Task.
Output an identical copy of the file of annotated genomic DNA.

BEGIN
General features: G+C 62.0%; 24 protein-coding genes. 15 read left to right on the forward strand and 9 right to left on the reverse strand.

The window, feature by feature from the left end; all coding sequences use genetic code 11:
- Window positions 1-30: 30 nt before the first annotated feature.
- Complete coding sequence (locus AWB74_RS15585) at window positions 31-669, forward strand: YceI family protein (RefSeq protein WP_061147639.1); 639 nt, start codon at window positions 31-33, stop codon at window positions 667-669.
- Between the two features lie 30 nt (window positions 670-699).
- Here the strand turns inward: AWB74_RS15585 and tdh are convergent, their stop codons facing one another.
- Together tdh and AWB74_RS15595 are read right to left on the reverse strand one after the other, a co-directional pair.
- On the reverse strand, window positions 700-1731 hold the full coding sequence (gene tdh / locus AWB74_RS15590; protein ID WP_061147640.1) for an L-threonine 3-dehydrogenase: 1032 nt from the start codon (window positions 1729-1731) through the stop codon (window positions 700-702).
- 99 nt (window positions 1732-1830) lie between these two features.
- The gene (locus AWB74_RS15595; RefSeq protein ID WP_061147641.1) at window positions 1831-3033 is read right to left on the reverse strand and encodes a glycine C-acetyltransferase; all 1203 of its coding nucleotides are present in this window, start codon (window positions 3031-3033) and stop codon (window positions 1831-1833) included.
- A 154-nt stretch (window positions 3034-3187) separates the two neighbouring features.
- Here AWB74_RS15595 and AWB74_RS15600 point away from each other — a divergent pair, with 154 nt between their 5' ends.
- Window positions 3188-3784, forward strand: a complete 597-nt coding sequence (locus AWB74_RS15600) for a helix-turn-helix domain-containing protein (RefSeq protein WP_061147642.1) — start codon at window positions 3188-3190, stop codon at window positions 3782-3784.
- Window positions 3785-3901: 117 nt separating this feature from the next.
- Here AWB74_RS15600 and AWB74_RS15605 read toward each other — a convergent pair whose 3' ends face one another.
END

General features: G+C 62.0%; 24 protein-coding genes. 15 read left to right on the forward strand and 9 right to left on the reverse strand.

The window, feature by feature from the left end; all coding sequences use genetic code 11:
- Window positions 1-30: 30 nt before the first annotated feature.
- Complete coding sequence (locus AWB74_RS15585) at window positions 31-669, forward strand: YceI family protein (RefSeq protein WP_061147639.1); 639 nt, start codon at window positions 31-33, stop codon at window positions 667-669.
- Between the two features lie 30 nt (window positions 670-699).
- Here the strand turns inward: AWB74_RS15585 and tdh are convergent, their stop codons facing one another.
- Together tdh and AWB74_RS15595 are read right to left on the reverse strand one after the other, a co-directional pair.
- On the reverse strand, window positions 700-1731 hold the full coding sequence (gene tdh / locus AWB74_RS15590; protein ID WP_061147640.1) for an L-threonine 3-dehydrogenase: 1032 nt from the start codon (window positions 1729-1731) through the stop codon (window positions 700-702).
- 99 nt (window positions 1732-1830) lie between these two features.
- The gene (locus AWB74_RS15595; RefSeq protein ID WP_061147641.1) at window positions 1831-3033 is read right to left on the reverse strand and encodes a glycine C-acetyltransferase; all 1203 of its coding nucleotides are present in this window, start codon (window positions 3031-3033) and stop codon (window positions 1831-1833) included.
- A 154-nt stretch (window positions 3034-3187) separates the two neighbouring features.
- Here AWB74_RS15595 and AWB74_RS15600 point away from each other — a divergent pair, with 154 nt between their 5' ends.
- Window positions 3188-3784, forward strand: a complete 597-nt coding sequence (locus AWB74_RS15600) for a helix-turn-helix domain-containing protein (RefSeq protein WP_061147642.1) — start codon at window positions 3188-3190, stop codon at window positions 3782-3784.
- Window positions 3785-3901: 117 nt separating this feature from the next.
- Here AWB74_RS15600 and AWB74_RS15605 read toward each other — a convergent pair whose 3' ends face one another.